Kathmandu's annual theatre festival, started by Aarohan theatre, is awaited eagerly by theatre lovers. This year, I could only make it to one play out of seventeen. But I may have stumbled upon the one that was most different, unusual, and new to Nepal. The Circle Course, by Mira Kingsley, may have been the first time when Nepali audiences saw a female actor on stage who exhibited raw physical strength and jaw-dropping endurance along with feminine grace, emotions, and intelligence--all at the same time.
A woman moves across the stage, carrying a man wrapped across her body. Muscles tensed, she carries him across the whole length of the floor, as the audience watches in pindrop silence. The unusual scene is quickly followed by a ripple of unease as the two actors--one male, one female--take off their shirts. The feeling of sexual inappropriateness quickly vanishes as the two bodies move in perfect co-ordination, one supporting, one holding the other one up, and vice versa, through the play. Nepali audiences may never have seen a male and a female body in such close proximity, going through a beautiful dance routine without sexualizing the moment.
Amelia Earhart, a noted female aviation pioneer and author, inspired Kingsley to build the performance for the “The Circle Course.” Earhart was the first woman to fly solo across the Atlantic in 1932. The play, built through dance, movement, sound, music, visuals and props, brings to life a world of immense altitude and ambition, a woman struggling to reach the stars while her feet are still on the ground. Kingsley's troupe, aptly, is titled “A Bit Above The Earth.” “The Circle Course” premiered in the Red Cat theatre in LA in 2005.
There is a monologue in the middle in which Kingsley reads out the letter that Amelia wrote to her new husband. Strong in tone, feminist in its orientation, the letter warns her new husband never to try and control her, and saying that she will always do whatever she wants in her life.
The delicate balance between Mira Kingsley, who plays Amelia, and Darius Manino, who plays her co-pilot Fred Nutton, was built up by the similarities that they saw in the lives of the people they were re-enacting. “Amelia was not a good pilot, people thought. It didn't come to her naturally. She had to fight hard to become who she became. And I too, when young, was not a natural dancer. I didn't have a “ballet body.” But I loved it, and I had to work hard to keep doing what I wanted to be doing. She had to do the same,” says Kingsley.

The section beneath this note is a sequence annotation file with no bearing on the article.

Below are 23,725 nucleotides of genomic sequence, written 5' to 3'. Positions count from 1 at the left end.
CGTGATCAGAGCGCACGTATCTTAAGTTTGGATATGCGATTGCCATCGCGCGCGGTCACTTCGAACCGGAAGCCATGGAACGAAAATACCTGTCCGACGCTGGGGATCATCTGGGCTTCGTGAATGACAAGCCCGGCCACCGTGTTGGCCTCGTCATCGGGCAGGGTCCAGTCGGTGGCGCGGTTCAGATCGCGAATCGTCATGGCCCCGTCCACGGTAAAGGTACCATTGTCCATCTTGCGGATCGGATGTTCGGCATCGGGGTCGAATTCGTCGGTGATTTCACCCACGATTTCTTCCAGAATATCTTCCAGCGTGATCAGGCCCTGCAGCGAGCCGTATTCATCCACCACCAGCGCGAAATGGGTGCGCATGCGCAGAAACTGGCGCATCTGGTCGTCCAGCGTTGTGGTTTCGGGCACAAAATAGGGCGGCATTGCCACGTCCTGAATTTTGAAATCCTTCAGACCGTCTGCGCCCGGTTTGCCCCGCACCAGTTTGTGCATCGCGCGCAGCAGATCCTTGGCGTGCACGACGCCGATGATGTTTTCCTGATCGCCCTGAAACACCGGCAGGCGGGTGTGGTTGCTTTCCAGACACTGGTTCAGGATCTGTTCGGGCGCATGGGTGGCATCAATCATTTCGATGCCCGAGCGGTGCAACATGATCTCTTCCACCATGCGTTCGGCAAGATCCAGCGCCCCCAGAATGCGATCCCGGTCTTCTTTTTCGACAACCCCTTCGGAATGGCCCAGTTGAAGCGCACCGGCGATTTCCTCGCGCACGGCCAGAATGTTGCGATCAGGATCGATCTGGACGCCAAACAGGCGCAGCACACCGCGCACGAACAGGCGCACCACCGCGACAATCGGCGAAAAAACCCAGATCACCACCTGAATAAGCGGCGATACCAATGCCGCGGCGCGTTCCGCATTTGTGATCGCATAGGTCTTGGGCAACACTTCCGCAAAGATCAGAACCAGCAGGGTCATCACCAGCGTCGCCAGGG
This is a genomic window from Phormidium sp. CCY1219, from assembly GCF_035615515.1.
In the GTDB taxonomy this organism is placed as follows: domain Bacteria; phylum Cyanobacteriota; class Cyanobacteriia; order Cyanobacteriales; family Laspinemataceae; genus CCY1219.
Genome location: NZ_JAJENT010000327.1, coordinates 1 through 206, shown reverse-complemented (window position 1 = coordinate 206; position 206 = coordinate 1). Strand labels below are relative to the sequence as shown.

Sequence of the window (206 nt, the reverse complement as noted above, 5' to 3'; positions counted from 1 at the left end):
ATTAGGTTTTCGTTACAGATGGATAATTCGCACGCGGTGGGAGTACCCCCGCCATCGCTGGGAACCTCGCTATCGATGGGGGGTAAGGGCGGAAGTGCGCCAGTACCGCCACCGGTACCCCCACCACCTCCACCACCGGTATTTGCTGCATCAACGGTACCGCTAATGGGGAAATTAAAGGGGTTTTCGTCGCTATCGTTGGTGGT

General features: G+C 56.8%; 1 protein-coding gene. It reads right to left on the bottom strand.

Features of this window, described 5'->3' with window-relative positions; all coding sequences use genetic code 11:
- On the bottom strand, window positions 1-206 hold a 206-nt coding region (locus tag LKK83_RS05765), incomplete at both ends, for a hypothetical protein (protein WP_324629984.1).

Mannino, who worked onetime at Perseverance Theatre in Juno, Alaska, says he saw many similarities between his life and Nutton (new marriages, for one), and this helped to build up the character. “I started to go on stage when Mira was doing the “Circle Course,” and I would do little improvs. And then Mira realized I should just join her in the play.” Mannino, younger and clearly less experienced in dance, complements Kingsley's role perfectly, supporting her through a myriad range of emotional and physical landscapes.
Says Kingsley: “I was fascinated by a couple of things about her. Her ambition, for one. Her ambition reminded me of America at an earlier time, when ambition still had an innocence and positivity attached to it--an innocence to doing something big. There was a time in America when a hero actually did something, instead of just being a media or pop icon. I felt a kinship with her spirit.”
The end comes with Kingsley spinning around for what feels like an exhaustingly long time. “I am getting dizzy watching her,” muttered a viewer behind me. The sheer length of time in which Kingsley spins leaves the watchers with vertigo-and by the time she stumbles out to the field of stars (made up of glasses) that her co-pilot has left out for her, we are glad to see her descend.
The audience may have benefited from knowing who Amelia Earhart was--while Earhart is a hero for American schoolchildren, she remains unknown in other countries. A rather confused explanation preceded the play, which didn't help the audience to comprehend the methodical and rich historical background research incorporated into the play. A brief contextual introduction to Amelia Earhart and her life at the beginning would have made the play much more enjoyable for Nepali audiences.
Amelia Earhart continues to be a hero for many not only because she challenged the norms and broke barriers for her own--she continues to be an icon for women and men alike because her achievement remains impressive even in this day and age. “Amelia loved what she did--and she had to fight hard for her place,” says Kingsley. This play inspires us, not only in the way it breaks conventions and norms of traditional theatre, but also in the struggle we see in the actors as well as in the ghost of the woman who inspired it.
Posted on: 2008-11-28 19:41:14 (Server Time)